By Nancy O’Neil Lombardo
As a trainer at Montgomery Creek Ranch I am always trying to keep the way the horse I’m working with feels in the forefront of my mind. Where are his thoughts and how does he feel about what I’m asking?
If I can get a horse’s thoughts going where I want them, I can then get his feet and body to follow. If I have his thought, I have the whole horse. This starts with directing the horse rather than always driving him.
Driving the horse causes him to flee from us when what we want is for the horse to feel safe and comforted by our presence and willingly going with us. Always driving the horse’s body can lead to worry and even resentment, while directing should lead to trust, relaxation, and softness.
Does driving a horse’s body work? Yes, and to complicate things, it is even sometimes required to begin directing the mind. But the key is to always ask first by directing, even if you think that the horse will have no idea what you are requesting. Sometimes, if you can hang in there, they will surprise you and follow the feel that you are offering, even when they haven’t been exposed to that particular request in the past.
I was working last month with one of our Devil’s Garden yearlings, Magic.
He has been a star pupil. He has been light, engaged, and responsive to our work together so far which has mainly consisted of learning how to lead by first working in the round pen while loose with no halter or lead.
Once haltered and as I began to teach him to move off away from me on the lead line, I fell into an old habit of not taking the time to allow him to respond. I held my left hand up and pointed in the direction that I wanted him to go and when he didn’t respond right away I began to swing the lead, gently at first but then with increasing pressure until the lead actually made contact with his shoulder.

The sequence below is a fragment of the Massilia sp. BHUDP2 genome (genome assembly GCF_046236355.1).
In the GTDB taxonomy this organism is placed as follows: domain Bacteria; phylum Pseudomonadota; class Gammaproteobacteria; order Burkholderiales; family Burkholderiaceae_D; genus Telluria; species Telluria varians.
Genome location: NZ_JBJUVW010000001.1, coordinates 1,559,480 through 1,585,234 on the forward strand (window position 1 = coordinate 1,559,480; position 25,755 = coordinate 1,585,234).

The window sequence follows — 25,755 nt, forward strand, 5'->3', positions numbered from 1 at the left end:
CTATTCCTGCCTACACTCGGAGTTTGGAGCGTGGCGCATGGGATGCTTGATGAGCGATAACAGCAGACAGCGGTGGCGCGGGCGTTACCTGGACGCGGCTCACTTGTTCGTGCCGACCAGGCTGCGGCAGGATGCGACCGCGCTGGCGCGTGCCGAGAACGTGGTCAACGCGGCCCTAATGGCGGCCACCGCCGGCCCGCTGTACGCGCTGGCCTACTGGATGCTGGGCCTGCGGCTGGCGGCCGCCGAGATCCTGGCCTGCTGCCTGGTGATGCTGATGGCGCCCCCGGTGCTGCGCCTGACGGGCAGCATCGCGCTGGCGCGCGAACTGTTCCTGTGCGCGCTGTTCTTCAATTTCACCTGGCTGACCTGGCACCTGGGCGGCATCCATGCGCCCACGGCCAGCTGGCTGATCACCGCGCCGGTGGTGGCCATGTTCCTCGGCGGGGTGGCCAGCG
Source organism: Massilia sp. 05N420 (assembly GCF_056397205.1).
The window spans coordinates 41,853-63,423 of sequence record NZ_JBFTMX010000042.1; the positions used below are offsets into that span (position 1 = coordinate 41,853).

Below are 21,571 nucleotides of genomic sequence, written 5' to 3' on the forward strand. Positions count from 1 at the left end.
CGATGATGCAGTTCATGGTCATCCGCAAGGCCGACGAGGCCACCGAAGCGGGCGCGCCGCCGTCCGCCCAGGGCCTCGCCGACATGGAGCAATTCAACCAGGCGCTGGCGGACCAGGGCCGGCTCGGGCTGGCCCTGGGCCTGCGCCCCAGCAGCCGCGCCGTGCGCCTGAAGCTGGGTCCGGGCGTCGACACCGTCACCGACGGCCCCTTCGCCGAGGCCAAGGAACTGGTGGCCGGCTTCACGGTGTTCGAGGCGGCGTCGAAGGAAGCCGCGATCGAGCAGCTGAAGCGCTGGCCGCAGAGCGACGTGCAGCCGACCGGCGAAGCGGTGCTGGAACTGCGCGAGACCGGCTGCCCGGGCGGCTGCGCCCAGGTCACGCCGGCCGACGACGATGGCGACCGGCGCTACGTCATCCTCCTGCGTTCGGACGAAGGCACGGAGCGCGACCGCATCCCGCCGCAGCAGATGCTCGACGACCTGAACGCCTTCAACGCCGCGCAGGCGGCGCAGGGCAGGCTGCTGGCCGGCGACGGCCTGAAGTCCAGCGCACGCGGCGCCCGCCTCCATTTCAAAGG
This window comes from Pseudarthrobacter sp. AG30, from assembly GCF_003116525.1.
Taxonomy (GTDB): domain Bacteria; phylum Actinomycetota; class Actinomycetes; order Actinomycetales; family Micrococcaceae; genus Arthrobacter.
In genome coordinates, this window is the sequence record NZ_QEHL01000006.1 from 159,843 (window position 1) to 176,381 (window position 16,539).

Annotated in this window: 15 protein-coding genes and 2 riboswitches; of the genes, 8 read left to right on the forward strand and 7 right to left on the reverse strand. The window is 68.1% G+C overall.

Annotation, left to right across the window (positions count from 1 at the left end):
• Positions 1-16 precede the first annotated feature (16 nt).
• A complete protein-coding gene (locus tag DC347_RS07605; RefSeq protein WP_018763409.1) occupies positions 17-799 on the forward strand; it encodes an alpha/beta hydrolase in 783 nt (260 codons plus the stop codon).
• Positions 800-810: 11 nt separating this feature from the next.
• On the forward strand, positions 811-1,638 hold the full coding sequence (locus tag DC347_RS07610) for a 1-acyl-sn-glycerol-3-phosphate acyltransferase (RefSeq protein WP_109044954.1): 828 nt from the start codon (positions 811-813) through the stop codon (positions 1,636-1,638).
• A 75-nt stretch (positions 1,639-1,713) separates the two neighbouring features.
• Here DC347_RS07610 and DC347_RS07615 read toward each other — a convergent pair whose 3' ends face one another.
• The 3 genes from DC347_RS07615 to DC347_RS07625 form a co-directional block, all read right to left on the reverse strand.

Did it work? Yes, he moved away, but was it in a willing way? No.
He also lost some trust in me and became disengaged, he was escaping from me rather than going willingly where I directed. Where did I go wrong and fail this little horse? I forgot to wait, I forgot to give this yearling the chance to follow the feel that I was offering him. As they say, “I’ll take as long as it takes, as long as it doesn’t take too long.”
How can I direct this horse without driving away his mind and losing his trust? The answer was that I needed to trust him, I needed to wait. I needed to have a positive visualization of what it was that I wanted. Instead of, “I’m going to swing this rope and when he doesn’t move, I will keep up the pressure until he does.” My new thought was, “I’m going to suggest to Magic, that he direct his thoughts away and to the left and I will give him the time to respond.” So after not trying to send him out on the lead line for over a month, I tried again. I raised my left hand and asked his thought to go left. And he did it, he moved off and around me to the left without taking the slack out of the rope as if he’d done it a million times. And, most importantly, he stayed engaged with me and was not fleeing. He followed the direction I suggested, he was given the time to allow his thought to go where I wanted his body to end up, he weighed nothing on the line because that is what a horse’s thought weighs, nothing.
These thoughts may seem too insignificant to some to even mention, but how we ask is everything to our horses. When they are treated with respect and they understand that their thoughts matter, they reward us with trust and confidence that you cannot get by forcing them to respond.
Nancy is the director of horse training and responsible for the medical care of the Montgomery Creek Ranch horses. She got her first horse at age 8 and has owned horses and ridden for others since then, including working at a guest ranch for fifteen years, exercising high goal polo ponies, and working as an assistant trainer and barn manager for a performance horse trainer before coming to Montgomery Creek Ranch.